Privatizing the post office: The NAPA/Pitney Bowes study on reinventing the retail network

April 1, 2013

About three weeks from now, postal insiders and innovative outsiders will convene in Washington DC for the PostalVision 2020/3.0 conference to discuss the future of the Postal Service.  Called "Positioning America for the New Millennium,” the event will focus on "a constructive approach to re-inventing today’s broken Postal Service model for future generations."

Among the headliners speaking at the event will be David M. Walker, a former Comptroller General, the first President and CEO of the libertarian Peter G. Peterson Foundation, and currently Founder and CEO of the Comeback America Initiative, which promotes fiscal responsibility (by cutting social programs).

Mr. Walker will probably devote much of his talk to discussing the privatization of the Postal Service.  That’s because he is the chair of a five-member panel that the National Academy of Public Administration (NAPA) asked to review a recent proposal on privatization. 

The proposal is called “Restructuring the U.S. Postal Service: The Case for a Hybrid Public-Private Partnership.”  It describes a postal system in which the private sector would take care of the “upstream” — the retail and mail processing work — while the public sector would remain responsible for the “downstream” — delivering the mail through its network of “trusted letter carriers," the “feet on the street,” as the proposal puts it.

NAPA has a long-standing interest in postal matters, and its President and CEO is Dan Blair, a former member of the Postal Regulatory Commission, so it’s not surprising that NAPA would focus on the Postal Service right now.  With funding support from Pitney Bowes, NAPA assembled a panel to subject the proposal to what it describes as a “rigorous evaluation.” 

Despite the apparent conflict of interest involved with taking money from a key player in the mail industry, a company that would profit significantly from privatization (as discussed in this earlier post), the NAPA report is officially titled “An Independent Review of a Thought-Leader Concept to Reform the U.S. Postal Service.”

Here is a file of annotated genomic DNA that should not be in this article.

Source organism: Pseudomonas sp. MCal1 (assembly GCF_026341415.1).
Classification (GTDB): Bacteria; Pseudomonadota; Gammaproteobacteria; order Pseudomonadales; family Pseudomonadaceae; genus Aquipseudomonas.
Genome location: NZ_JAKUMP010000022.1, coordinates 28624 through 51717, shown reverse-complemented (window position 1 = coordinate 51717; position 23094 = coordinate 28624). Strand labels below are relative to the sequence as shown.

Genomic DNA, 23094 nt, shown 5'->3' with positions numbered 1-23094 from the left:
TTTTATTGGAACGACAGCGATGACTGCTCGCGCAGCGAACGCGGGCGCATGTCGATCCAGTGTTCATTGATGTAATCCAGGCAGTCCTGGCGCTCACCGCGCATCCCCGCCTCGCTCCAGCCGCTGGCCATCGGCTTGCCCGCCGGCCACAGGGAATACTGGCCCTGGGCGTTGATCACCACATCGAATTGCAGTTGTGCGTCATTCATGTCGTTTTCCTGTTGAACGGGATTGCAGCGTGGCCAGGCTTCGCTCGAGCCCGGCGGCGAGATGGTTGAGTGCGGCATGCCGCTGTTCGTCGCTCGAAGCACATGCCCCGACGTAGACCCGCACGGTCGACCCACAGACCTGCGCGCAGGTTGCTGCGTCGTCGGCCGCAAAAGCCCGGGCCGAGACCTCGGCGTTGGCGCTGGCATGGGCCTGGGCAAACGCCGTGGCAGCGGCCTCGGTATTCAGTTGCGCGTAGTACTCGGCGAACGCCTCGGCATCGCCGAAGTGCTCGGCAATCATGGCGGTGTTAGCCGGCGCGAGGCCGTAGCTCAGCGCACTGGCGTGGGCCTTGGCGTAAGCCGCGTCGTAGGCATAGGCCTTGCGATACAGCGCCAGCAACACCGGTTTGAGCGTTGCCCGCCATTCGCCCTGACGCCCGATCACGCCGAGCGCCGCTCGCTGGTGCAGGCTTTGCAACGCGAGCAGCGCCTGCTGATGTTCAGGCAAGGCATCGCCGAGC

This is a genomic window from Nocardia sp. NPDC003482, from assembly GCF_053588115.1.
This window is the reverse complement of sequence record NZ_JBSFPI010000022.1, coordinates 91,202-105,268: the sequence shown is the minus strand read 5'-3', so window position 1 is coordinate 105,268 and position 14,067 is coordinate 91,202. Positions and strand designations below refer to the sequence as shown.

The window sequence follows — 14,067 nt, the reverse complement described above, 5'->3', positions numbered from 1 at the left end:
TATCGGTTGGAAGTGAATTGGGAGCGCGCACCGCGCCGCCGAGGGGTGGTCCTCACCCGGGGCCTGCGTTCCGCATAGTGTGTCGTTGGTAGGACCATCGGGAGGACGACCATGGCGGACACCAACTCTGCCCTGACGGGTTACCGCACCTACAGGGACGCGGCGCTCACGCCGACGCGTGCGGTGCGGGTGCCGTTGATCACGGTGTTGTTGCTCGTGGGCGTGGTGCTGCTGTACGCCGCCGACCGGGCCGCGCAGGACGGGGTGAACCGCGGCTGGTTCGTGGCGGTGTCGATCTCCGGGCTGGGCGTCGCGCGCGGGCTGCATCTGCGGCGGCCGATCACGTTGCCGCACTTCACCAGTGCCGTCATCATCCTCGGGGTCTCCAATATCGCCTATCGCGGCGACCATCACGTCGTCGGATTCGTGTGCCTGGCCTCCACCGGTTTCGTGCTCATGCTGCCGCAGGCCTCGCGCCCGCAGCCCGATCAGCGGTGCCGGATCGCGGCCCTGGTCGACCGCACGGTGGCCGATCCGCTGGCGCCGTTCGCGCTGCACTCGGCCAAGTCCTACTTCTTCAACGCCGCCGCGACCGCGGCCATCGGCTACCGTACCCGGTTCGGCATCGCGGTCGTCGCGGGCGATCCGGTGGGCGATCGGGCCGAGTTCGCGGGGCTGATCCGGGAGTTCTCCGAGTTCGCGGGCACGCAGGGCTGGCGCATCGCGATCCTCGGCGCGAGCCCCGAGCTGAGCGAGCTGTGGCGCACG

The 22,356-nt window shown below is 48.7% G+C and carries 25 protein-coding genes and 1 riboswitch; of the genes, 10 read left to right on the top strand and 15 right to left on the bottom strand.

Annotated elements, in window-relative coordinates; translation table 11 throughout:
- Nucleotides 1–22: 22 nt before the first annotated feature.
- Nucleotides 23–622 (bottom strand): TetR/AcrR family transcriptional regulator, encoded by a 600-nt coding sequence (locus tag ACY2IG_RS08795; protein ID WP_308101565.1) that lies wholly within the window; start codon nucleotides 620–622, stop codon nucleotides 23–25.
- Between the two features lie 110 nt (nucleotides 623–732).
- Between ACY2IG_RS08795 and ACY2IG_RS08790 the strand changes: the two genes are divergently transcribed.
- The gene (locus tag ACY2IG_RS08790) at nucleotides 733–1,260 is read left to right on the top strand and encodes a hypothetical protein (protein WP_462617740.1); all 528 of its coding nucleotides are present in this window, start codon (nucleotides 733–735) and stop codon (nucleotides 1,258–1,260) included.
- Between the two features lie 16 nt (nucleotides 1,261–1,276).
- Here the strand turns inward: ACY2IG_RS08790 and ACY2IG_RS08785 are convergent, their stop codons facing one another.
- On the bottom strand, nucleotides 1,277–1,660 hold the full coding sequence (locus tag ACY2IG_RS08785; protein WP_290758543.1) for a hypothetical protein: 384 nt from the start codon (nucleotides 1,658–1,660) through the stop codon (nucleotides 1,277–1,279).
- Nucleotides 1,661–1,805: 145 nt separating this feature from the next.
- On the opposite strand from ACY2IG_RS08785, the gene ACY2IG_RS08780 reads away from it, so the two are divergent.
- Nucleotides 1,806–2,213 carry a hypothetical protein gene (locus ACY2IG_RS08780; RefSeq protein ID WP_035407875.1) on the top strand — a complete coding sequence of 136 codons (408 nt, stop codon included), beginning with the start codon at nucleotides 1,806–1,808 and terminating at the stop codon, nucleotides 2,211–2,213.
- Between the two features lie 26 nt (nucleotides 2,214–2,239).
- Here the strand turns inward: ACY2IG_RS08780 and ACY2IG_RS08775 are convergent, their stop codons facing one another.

When the panel was first announced, the NAPA website provided brief biographies for the participants, and in the bio for one member of the study team, the review was referred to as “the Pitney Bowes study.”  That bio was subsequently revised and the reference to Pitney Bowes purged.  In the discussion that follows, we’ll refer to the original proposal as the Thought-Leader Concept, and we’ll refer to Mr. Walker’s review of the proposal as the NAPA/Pitney Bowes study.

 

The retail end of the upstream

The NAPA/Pitney Bowes report runs to over 50 pages, but very little of it examines one of the key parts of the Thought-Leader Concept — the privatization of the retail end of the Postal Service’s operations.  All told, there are maybe two pages’ worth of discussion on this topic. 

The Thought-Leader Concept says that “the new postal system” being envisioned “will reinvent the concept of retail access for consumers.”  Under the new system, “there will be an explosion of options for the public to conduct postal business.”  You’ll be able to do postal business at retail stores, gas stations, schools, coffee shops, movie theaters, or any other location that is interested and meets USPS requirements. 

The proposal also suggests that the Postal Service would continue to operate a small number of retail centers, for locations where no other postal options are available or where it is more beneficial to maintain the USPS offices.

In its review of the proposal, the NAPA/Pitney Bowes study has little more to say about this reinvention of the retail system.  It explains that Contract Postal Units (CPUs) and Village Post Offices (VPOs) are postal operations housed in private businesses, and it provides a few numbers (drawn from a recent GAO report) about how many there are right now.  There's also reference to the fact that some people have recommended creating a BRAC-like commission to help close facilities (it adds, in bold, “Congressional action would help”).

But that’s about it.  There’s no discussion of how much money privatization of the retail network might save, nothing about how postal services might decline and push away revenues, nothing about how small businesses might suffer, and so on.  We're just supposed to imagine an "explosion of options" that will make it much easier for people to do postal business.

 

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Also: Sarah Ryan's "Understanding Postal Privatization: Corporations, Unions, and the "Public Interest"